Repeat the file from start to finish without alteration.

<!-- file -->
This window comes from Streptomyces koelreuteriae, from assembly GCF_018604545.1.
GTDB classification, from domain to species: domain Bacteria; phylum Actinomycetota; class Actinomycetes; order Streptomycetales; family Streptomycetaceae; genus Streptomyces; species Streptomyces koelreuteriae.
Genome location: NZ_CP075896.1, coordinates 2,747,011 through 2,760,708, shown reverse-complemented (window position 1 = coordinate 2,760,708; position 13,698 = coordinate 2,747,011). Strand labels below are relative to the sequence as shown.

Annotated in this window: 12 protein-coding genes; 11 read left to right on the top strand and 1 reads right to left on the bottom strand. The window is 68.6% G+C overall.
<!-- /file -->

This window comes from Streptomyces koelreuteriae, from assembly GCF_018604545.1.
GTDB classification, from domain to species: domain Bacteria; phylum Actinomycetota; class Actinomycetes; order Streptomycetales; family Streptomycetaceae; genus Streptomyces; species Streptomyces koelreuteriae.
Genome location: NZ_CP075896.1, coordinates 2,747,011 through 2,760,708, shown reverse-complemented (window position 1 = coordinate 2,760,708; position 13,698 = coordinate 2,747,011). Strand labels below are relative to the sequence as shown.

Annotated in this window: 12 protein-coding genes; 11 read left to right on the top strand and 1 reads right to left on the bottom strand. The window is 68.6% G+C overall.